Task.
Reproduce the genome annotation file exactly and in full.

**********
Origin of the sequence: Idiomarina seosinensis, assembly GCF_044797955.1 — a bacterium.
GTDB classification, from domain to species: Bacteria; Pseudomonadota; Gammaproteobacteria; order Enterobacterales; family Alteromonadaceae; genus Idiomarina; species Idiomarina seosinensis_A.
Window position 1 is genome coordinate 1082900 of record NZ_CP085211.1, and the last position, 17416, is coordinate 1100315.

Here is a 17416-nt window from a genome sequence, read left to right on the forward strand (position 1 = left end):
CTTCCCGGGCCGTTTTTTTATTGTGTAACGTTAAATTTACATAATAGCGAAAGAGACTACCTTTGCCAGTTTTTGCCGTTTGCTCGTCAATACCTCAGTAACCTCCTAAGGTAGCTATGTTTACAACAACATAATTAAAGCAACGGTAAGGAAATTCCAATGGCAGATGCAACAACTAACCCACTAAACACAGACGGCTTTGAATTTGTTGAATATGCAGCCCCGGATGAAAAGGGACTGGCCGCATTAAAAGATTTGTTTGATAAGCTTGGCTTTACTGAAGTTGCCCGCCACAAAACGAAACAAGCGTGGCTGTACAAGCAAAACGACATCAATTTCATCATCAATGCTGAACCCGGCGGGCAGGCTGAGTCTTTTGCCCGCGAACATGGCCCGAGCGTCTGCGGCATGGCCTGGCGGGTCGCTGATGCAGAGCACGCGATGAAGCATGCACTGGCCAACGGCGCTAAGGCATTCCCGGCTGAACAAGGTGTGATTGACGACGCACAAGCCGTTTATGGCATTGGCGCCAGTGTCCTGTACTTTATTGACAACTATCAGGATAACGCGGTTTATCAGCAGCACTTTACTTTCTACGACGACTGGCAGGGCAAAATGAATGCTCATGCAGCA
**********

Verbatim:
Origin of the sequence: Idiomarina seosinensis, assembly GCF_044797955.1 — a bacterium.
GTDB classification, from domain to species: Bacteria; Pseudomonadota; Gammaproteobacteria; order Enterobacterales; family Alteromonadaceae; genus Idiomarina; species Idiomarina seosinensis_A.
Window position 1 is genome coordinate 1082900 of record NZ_CP085211.1, and the last position, 17416, is coordinate 1100315.

Here is a 17416-nt window from a genome sequence, read left to right on the forward strand (position 1 = left end):
CTTCCCGGGCCGTTTTTTTATTGTGTAACGTTAAATTTACATAATAGCGAAAGAGACTACCTTTGCCAGTTTTTGCCGTTTGCTCGTCAATACCTCAGTAACCTCCTAAGGTAGCTATGTTTACAACAACATAATTAAAGCAACGGTAAGGAAATTCCAATGGCAGATGCAACAACTAACCCACTAAACACAGACGGCTTTGAATTTGTTGAATATGCAGCCCCGGATGAAAAGGGACTGGCCGCATTAAAAGATTTGTTTGATAAGCTTGGCTTTACTGAAGTTGCCCGCCACAAAACGAAACAAGCGTGGCTGTACAAGCAAAACGACATCAATTTCATCATCAATGCTGAACCCGGCGGGCAGGCTGAGTCTTTTGCCCGCGAACATGGCCCGAGCGTCTGCGGCATGGCCTGGCGGGTCGCTGATGCAGAGCACGCGATGAAGCATGCACTGGCCAACGGCGCTAAGGCATTCCCGGCTGAACAAGGTGTGATTGACGACGCACAAGCCGTTTATGGCATTGGCGCCAGTGTCCTGTACTTTATTGACAACTATCAGGATAACGCGGTTTATCAGCAGCACTTTACTTTCTACGACGACTGGCAGGGCAAAATGAATGCTCATGCAGCA